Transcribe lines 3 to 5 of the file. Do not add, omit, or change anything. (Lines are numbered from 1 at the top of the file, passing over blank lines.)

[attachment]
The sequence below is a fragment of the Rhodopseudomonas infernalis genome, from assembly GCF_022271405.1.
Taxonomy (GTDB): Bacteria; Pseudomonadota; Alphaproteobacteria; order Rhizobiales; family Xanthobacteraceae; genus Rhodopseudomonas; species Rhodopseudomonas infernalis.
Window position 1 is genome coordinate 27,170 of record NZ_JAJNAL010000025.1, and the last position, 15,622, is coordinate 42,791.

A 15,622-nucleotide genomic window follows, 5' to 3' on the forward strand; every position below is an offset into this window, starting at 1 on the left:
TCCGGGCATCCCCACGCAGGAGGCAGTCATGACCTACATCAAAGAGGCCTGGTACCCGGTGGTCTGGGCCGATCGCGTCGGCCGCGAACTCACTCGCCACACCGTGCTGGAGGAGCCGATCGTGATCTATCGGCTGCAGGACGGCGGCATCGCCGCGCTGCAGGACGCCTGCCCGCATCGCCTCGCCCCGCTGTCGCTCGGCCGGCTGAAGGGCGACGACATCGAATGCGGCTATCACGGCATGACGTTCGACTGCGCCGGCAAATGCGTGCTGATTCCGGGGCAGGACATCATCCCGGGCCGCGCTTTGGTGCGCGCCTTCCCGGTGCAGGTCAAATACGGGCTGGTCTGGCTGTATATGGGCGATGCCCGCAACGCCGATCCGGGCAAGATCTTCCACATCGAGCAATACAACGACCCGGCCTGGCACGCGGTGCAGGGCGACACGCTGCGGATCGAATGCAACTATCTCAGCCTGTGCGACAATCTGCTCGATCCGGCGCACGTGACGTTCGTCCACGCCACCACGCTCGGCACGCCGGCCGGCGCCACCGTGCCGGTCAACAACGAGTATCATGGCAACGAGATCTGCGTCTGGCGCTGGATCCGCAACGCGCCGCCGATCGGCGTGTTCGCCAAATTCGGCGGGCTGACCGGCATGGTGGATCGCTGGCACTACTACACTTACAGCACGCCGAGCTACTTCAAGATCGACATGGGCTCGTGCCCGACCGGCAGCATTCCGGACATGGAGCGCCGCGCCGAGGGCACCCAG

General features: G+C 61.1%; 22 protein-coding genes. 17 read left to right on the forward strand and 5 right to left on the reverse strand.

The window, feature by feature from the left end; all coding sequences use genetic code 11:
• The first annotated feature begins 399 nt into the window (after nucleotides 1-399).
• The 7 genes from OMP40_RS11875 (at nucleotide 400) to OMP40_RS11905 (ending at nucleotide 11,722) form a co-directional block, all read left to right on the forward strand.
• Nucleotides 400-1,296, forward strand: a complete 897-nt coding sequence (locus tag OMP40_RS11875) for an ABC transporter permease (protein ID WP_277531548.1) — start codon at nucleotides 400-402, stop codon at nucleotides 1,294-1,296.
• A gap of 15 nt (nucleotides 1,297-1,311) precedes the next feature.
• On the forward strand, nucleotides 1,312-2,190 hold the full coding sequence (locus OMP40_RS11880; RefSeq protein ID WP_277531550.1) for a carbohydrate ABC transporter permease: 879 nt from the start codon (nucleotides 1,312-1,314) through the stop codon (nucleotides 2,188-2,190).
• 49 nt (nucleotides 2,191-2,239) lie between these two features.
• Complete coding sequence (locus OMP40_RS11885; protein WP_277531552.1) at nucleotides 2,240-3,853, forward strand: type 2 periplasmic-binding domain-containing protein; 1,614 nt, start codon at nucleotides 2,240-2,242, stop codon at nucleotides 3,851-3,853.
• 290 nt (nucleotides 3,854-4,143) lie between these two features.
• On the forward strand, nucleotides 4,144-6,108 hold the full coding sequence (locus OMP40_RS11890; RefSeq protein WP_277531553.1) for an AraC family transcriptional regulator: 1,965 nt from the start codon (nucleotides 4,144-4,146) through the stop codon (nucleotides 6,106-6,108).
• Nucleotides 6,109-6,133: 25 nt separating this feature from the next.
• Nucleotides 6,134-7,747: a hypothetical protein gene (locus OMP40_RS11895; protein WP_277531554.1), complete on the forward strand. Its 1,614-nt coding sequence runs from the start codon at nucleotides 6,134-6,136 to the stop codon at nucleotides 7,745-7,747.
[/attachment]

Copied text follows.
Window position 1 is genome coordinate 27,170 of record NZ_JAJNAL010000025.1, and the last position, 15,622, is coordinate 42,791.

A 15,622-nucleotide genomic window follows, 5' to 3' on the forward strand; every position below is an offset into this window, starting at 1 on the left:
TCCGGGCATCCCCACGCAGGAGGCAGTCATGACCTACATCAAAGAGGCCTGGTACCCGGTGGTCTGGGCCGATCGCGTCGGCCGCGAACTCACTCGCCACACCGTGCTGGAGGAGCCGATCGTGATCTATCGGCTGCAGGACGGCGGCATCGCCGCGCTGCAGGACGCCTGCCCGCATCGCCTCGCCCCGCTGTCGCTCGGCCGGCTGAAGGGCGACGACATCGAATGCGGCTATCACGGCATGACGTTCGACTGCGCCGGCAAATGCGTGCTGATTCCGGGGCAGGACATCATCCCGGGCCGCGCTTTGGTGCGCGCCTTCCCGGTGCAGGTCAAATACGGGCTGGTCTGGCTGTATATGGGCGATGCCCGCAACGCCGATCCGGGCAAGATCTTCCACATCGAGCAATACAACGACCCGGCCTGGCACGCGGTGCAGGGCGACACGCTGCGGATCGAATGCAACTATCTCAGCCTGTGCGACAATCTGCTCGATCCGGCGCACGTGACGTTCGTCCACGCCACCACGCTCGGCACGCCGGCCGGCGCCACCGTGCCGGTCAACAACGAGTATCATGGCAACGAGATCTGCGTCTGGCGCTGGATCCGCAACGCGCCGCCGATCGGCGTGTTCGCCAAATTCGGCGGGCTGACCGGCATGGTGGATCGCTGGCACTACTACACTTACAGCACGCCGAGCTACTTCAAGATCGACATGGGCTCGTGCCCGACCGGCAGCATTCCGGACATGGAGCGCCGCGCCGAGGGCACCCAG